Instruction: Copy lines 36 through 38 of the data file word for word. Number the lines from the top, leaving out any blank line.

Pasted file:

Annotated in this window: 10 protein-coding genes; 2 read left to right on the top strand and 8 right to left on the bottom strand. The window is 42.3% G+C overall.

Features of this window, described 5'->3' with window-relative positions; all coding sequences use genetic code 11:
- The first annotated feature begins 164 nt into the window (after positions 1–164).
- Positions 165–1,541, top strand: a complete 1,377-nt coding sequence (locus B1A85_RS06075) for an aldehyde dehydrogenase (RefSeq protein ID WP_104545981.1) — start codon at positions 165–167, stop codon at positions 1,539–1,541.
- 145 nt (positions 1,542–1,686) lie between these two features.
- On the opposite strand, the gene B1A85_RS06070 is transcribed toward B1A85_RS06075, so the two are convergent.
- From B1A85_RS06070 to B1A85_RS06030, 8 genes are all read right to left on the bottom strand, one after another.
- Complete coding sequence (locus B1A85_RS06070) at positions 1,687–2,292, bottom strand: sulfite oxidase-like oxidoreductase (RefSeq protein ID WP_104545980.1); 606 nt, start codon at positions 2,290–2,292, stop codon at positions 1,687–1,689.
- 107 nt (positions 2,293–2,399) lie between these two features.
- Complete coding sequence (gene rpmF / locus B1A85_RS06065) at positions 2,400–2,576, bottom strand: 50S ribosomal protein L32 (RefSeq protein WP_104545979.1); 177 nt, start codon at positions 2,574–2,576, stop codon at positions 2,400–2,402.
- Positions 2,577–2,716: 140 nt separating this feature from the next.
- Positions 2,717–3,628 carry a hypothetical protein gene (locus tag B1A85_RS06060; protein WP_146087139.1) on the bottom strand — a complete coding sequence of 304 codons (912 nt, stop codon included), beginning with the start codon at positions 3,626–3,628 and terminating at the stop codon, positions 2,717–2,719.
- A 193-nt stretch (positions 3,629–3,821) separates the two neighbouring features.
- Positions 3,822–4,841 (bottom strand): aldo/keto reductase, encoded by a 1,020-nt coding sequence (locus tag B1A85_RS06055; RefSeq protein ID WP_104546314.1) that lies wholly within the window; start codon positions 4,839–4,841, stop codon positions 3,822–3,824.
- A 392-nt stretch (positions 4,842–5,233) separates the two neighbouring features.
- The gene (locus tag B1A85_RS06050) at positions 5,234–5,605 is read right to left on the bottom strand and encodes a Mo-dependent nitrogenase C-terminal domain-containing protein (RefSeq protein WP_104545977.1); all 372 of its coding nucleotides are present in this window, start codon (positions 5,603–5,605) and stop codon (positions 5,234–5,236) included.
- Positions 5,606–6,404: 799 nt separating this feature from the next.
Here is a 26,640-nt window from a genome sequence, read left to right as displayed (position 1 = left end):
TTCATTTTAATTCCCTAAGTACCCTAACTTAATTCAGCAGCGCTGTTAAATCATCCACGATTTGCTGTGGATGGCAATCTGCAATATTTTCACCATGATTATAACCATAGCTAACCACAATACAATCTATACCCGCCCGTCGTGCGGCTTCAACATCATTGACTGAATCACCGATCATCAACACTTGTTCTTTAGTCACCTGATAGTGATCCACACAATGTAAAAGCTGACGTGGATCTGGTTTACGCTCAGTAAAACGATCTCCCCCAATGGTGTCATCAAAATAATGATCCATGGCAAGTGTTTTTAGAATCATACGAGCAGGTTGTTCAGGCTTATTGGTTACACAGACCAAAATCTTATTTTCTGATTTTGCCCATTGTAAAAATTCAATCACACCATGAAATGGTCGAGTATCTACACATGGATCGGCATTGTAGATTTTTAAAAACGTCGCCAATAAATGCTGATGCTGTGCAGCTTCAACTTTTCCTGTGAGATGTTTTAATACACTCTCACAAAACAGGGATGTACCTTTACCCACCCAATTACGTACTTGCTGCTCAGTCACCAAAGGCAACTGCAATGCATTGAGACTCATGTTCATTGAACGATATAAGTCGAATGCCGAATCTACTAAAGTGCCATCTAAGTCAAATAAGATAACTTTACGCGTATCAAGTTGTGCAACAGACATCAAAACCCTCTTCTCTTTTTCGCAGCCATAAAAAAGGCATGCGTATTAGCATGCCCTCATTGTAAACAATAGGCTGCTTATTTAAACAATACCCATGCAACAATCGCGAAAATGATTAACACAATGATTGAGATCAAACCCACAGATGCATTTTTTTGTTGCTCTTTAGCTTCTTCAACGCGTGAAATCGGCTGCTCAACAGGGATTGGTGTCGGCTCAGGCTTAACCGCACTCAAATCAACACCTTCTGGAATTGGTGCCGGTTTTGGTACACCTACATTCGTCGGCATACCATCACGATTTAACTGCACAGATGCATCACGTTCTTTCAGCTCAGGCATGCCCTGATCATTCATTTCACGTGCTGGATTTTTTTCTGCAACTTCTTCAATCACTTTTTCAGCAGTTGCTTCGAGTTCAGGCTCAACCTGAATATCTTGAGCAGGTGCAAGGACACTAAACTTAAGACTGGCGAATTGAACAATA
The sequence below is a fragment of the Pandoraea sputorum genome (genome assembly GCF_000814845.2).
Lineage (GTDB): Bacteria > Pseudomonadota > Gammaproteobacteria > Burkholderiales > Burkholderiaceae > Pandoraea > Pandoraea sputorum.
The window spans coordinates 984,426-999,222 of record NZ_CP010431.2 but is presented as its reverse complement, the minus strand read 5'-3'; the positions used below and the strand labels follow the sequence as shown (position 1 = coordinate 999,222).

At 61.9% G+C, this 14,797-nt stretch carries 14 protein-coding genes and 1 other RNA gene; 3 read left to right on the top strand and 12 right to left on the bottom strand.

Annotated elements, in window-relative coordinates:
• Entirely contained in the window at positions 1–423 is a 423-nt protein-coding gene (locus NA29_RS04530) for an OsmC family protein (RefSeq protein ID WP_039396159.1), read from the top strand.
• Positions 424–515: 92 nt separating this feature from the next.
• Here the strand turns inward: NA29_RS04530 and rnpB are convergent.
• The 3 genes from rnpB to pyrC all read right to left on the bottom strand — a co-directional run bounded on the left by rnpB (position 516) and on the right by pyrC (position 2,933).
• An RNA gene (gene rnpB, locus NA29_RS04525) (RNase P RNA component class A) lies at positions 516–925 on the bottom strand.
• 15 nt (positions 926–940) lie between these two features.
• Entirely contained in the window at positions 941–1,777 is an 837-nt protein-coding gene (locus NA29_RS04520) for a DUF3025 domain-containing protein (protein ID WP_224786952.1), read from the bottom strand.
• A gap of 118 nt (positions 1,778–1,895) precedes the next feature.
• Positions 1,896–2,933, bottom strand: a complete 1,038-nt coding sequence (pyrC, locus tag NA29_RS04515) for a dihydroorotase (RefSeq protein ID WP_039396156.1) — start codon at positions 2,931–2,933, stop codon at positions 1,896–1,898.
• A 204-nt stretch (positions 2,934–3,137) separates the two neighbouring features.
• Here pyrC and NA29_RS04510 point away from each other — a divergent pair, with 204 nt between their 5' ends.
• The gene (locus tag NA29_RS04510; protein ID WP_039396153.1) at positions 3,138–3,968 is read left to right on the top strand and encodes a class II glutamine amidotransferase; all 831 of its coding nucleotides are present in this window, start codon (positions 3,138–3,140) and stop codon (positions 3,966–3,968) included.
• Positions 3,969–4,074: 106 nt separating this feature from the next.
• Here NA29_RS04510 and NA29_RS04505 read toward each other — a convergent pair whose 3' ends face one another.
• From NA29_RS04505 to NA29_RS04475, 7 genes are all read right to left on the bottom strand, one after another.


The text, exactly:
• The gene (locus tag NA29_RS04510; protein ID WP_039396153.1) at positions 3,138–3,968 is read left to right on the top strand and encodes a class II glutamine amidotransferase; all 831 of its coding nucleotides are present in this window, start codon (positions 3,138–3,140) and stop codon (positions 3,966–3,968) included.
• Positions 3,969–4,074: 106 nt separating this feature from the next.
• Here NA29_RS04510 and NA29_RS04505 read toward each other — a convergent pair whose 3' ends face one another.